Anyway, back to Planetside 2. It’s yet another one of those progression shooters where you “level up” by gaining experience so you can unlock new stuff and whatnot, which makes it sort of like an MMORPG. You’re never really sure exactly what it is that you’re doing to gain these points, but sometimes you get a lot of points and sometimes you get a few points, and eventually your “battle rank” goes up. (I assume that’s meaningful but I can’t really tell any difference except that I can create more loadout sets–which is useless to me since I only have basically one gun.) That’s the essence of what makes these progression shooters so addicting. You’re always thinking to yourself, “Well, if I just play a little bit more, I’ll be able to unlock X, Y, or Z and that will really help kill those bleepity bleeping bleeped snipers.”
One thing I really like is the nifty report that appears each time you die that shows how well you did during each “lifetime.” It also shows who killed you so you can see just how much that other guy out-ranked you and how hopeless your chances are to run back and avenge yourself upon him.
One thing I don’t like is the placement of the minimap. SOE must have been sitting around thinking, “Let’s see, every other game puts the minimap in the upper-right and a few put it in the lower-right, so everyone is familiar with looking to the right to see where they are. I know, let’s put ours in the lower-left!”
Ahem. Anyway. I set out to find something like Quake, but this isn’t it. The scale of the battles in Planetside 2 is way too big to feel like you’re playing anything like a team-based “sport.” In these massive battles I don’t feel like my playing matters much when I’m only doing roughly 0.1% of the damage, or whatever. You’re mostly playing against yourself at that point; just trying to see how long you can stay alive while hopefully contributing a few bullets in the right directions.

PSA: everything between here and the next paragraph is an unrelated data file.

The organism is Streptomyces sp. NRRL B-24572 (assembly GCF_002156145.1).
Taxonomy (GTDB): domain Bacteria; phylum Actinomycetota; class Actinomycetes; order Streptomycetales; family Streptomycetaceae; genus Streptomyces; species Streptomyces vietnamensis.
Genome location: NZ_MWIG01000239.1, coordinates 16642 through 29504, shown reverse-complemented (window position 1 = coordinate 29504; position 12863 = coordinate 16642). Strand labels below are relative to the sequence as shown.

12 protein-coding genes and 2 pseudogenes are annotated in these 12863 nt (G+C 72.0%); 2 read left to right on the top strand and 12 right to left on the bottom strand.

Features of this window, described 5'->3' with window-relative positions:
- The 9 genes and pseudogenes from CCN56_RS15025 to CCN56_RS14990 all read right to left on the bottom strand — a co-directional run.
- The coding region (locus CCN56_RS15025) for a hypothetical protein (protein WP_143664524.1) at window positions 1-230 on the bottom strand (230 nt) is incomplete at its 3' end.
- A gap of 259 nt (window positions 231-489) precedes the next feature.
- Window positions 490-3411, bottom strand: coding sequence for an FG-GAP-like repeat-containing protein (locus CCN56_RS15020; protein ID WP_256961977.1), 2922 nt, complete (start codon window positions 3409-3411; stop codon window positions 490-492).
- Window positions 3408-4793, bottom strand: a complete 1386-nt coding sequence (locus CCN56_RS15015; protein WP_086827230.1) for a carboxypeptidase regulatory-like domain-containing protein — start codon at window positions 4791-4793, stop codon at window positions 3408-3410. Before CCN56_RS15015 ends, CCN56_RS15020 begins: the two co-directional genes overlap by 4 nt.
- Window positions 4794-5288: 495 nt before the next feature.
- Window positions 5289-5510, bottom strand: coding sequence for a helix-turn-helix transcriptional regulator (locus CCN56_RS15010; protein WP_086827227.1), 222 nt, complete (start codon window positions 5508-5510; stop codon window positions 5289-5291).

To be fair, there are occasional times when the action feels a little more Quake-like, for example when you’re trying to hold one of the capture points. Those times are quite fun. But they are pretty rare.
While on I’m the subject of massive-battle shooters, let’s talk about sound effects. Something that bugs me about Planetside 2 and other shooters of this kind is the unrelenting assault of sound effects that wash over you the entire time you play. Don’t get me wrong: It’s perfect for the kind of game it is, and it’s brilliantly immersive, but I just can’t handle it anymore at my advanced age. It jangles my nerves and makes my muscles hurt from the tension. (I am the same way about continuous loud noises in real life, too.) If I lose track of time and play for too long (which unfortunately is easy since there aren’t any breaks in the action), I feel like I’ve been in a boxing match. I really wish there was a way to adjust the sound in such a way that you only hear the things that really matter to your particular gameplay. Or maybe have some way to adjust the volume of your effects versus the effects of other players versus incidental world effects. (Final Fantasy XIV has some nice controls like that.)
Overall it’s a fun game* that’s worth a look (since it’s free), but I can only play it for short periods of time. (I usually set a timer so I only play for about 20 minutes per session.) So far I don’t see any compelling reason to pay any real money for it. I’m perfectly happy with the free experience so far. (Unless there is a way to pay them a one-time fee or something to unlock everything–like a super-sniper-seeking-death-bomb–but I have a feeling they are more interested in nickel-and-diming you to death. A quick glance at the store confirms that it’s a subscription model–that SOE All Access Pass thingy–with the obligatory cash shop.)
After playing a little bit each night for about a week, I’ve started to notice some trends.
The deck is seriously stacked against people who like a more defensive playing style, like, say, me. All weapons do incredible amounts of damage. Snipers almost always one-shot kill you (typical in modern shooters). Standard duels between two automatic weapons at relatively close range last for about two seconds if you’re lucky. Even the defensive turret positions at bases don’t last very long against flying vehicle weapons. So if you don’t like dying repeatedly, you may want to steer clear.